Figure 1 shows the phylogenetic neighborhood of A. paucivorans GLU-3T in a 16S rRNA based tree. The sequences of the three 16S rRNA gene copies in the genome of A. paucivorans differ from each other by up to one nucleotide, and differ by up to eleven nucleotides from the previously published 16S rRNA sequence (AF072581), which contains 59 ambiguous base calls (ambiguous bases not count as differences).

A. paucivorans GLU-3T is described as Gram-negative, slightly curved, rod-shaped bacterium (0.3 × 4.0-6.0 µm), which occurs singly or in pairs (Figure 2 and Table 1). Colonies of strain GLU-3T are round, smooth and white, with a diameter up to 1 mm [2]. Strain GLU-3T does not produce endospores [2]. The organism does not have flagella and motility is not observed [2], although plenty of motility genes are present in the genome. Strain GLU-3T is a strictly anaerobic, mesophilic, chemoorganotrophic and asaccharolytic bacterium [2]. The temperature range for growth is 20-40°C, with an optimum at 35°C [2]. The pH range for growth is 6.7-8.3, with an optimum at 7.5 [2]. The organism does not require NaCl for growth but tolerates up to 2.0% [2]. The optimum growth occurs in media with 0.05-0.5% of NaCl [2]. The species requires yeast extract for growth [2]. The organism is able to ferment arginine, histidine, glutamine, threonine, and glycine [2]. Arginine is fermented to acetate, formate and ornithine [2]. Histidine is fermented to acetate and formate [2]. Glutamate is fermented to acetate, formate and trace amounts of propionate [2]. Threonine and glycine are fermented to acetate [2]. Casamino acid, peptone and cysteine are only poorly used by the strain GLU-3T, and acetate is the end-product of the amino acid metabolism [2]. A mixed culture of strain GLU-3T and Methanobacterium formicicum does not extend the range of substrate utilization [2], as is observed for, e.g., Aminobacterium colombiense - [9]. Methane is not detectable in mixed cultures, when grown in glycine and threonine [2], however, the end-product profiles are the same as in pure culture [2]. The major end-product is shifted from acetate to propionate, when strain GLU-3T was grown together with M. formicicum on arginine, histidine and glutamate [2]. Ornithine is not accumulated during arginine degradation in mixed culture [2]. Strain GLU-3T does not degrade alanine and branched-chain amino acids, valine, leucine and isoleucine either in pure culture or in syntrophic growth with M. formicicum [2]. Also, the range of amino acid utilization is not increased in co-culture with M. formicicum [2]. Strain GLU-3T does not grow on carbohydrates, gelatin, casein, pyruvate, succinate, malate, fumarate, α-ketoglutarate, mesaconate, β-methylaspartate, oxaloacetate, glycerol, ethanol, acetate, propionate, butyrate, lactate, citrate, leucine, lysine, alanine, valine, proline, serine, methionine, asparagines, phenylalanine and aspartate [2]. The organism does not utilize sulfate, thiosulfate, elemental sulfur, sulfite, nitrate and fumarate as electron acceptors [2].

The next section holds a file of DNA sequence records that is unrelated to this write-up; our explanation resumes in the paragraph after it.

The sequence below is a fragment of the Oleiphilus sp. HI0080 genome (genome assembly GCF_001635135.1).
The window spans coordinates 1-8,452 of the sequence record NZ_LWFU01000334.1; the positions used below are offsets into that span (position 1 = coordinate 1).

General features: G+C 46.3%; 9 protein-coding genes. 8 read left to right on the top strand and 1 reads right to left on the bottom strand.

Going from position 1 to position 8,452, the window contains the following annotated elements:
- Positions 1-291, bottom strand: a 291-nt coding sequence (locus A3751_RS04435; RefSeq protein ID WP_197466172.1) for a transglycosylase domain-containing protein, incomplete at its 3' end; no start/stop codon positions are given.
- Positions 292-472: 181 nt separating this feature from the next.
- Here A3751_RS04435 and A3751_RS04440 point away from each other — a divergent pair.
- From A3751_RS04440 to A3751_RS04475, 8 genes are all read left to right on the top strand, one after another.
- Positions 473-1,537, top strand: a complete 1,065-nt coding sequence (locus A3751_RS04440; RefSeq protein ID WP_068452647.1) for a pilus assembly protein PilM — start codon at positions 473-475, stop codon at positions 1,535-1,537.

Figure 2

Scanning electron micrograph of A. paucivorans GLU-3T

Table 1

Classification and general features of A. paucivorans GLU-3T according to the MIGS recommendations [13].




   Evidence code

   Current classification

   Domain Bacteria

   TAS [14]

   Phylum “Synergistetes

   TAS [15]

   Class Synergistia

   TAS [15]

   Order Synergistales

   TAS [15]

   Family Synergistaceae

   TAS [15]

   Genus Aminomonas

   TAS [2]

   Species Aminomonas paucivorans

   TAS [2]

   Type strain GLU-3

   TAS [2]

   Gram stain


   TAS [2]

   Cell shape

   slightly curved rods occurring singly   or in pairs

   TAS [2]



   TAS [2]



   TAS [2]

   Temperature range


   TAS [2]

   Optimum temperature


   TAS [2]


   0-2% NaCl (optimum 0.05-0.50%)

   TAS [2]


   Oxygen requirement

   strictly anaerobic

   TAS [2]

   Carbon source

   amino acids

   TAS [2]

   Energy source


   TAS [2]




   TAS [2]


   Biotic relationship







   Biosafety level


   TAS [16]


   anaerobic sludge of a dairy   wastewater treatment plant

   TAS [2]


   Geographic location

   SantaFe de Bogota, Colombia

   TAS [2]


   Sample collection time













   not reported



   2620 m


Evidence codes - IDA: Inferred from Direct Assay (first time in publication); TAS: Traceable Author Statement (i.e., a direct report exists in the literature); NAS: Non-traceable Author Statement (i.e., not directly observed for the living, isolated sample, but based on a generally accepted property for the species, or anecdotal evidence). These evidence codes are from of the Gene Ontology project [17]. If the evidence code is IDA, then the property was directly observed by one of the authors or an expert mentioned in the acknowledgements.